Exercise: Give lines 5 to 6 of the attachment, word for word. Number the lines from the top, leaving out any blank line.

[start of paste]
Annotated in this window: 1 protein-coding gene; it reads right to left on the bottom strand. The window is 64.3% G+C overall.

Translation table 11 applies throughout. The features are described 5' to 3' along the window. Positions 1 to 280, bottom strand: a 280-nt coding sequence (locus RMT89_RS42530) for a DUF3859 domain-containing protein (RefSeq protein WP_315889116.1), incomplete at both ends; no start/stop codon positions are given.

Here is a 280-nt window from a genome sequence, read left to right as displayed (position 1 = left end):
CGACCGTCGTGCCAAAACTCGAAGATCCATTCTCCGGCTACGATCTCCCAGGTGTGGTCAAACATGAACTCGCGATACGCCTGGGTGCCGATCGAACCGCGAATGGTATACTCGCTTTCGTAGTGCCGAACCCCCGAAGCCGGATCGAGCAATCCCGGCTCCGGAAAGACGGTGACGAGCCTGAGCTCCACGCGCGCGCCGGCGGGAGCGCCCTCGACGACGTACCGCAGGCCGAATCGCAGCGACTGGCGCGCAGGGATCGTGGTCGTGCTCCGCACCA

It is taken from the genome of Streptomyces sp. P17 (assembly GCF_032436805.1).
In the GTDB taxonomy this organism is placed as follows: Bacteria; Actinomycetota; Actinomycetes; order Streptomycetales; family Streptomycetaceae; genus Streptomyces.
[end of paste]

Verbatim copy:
It is taken from the genome of Streptomyces sp. P17 (assembly GCF_032436805.1).
In the GTDB taxonomy this organism is placed as follows: Bacteria; Actinomycetota; Actinomycetes; order Streptomycetales; family Streptomycetaceae; genus Streptomyces.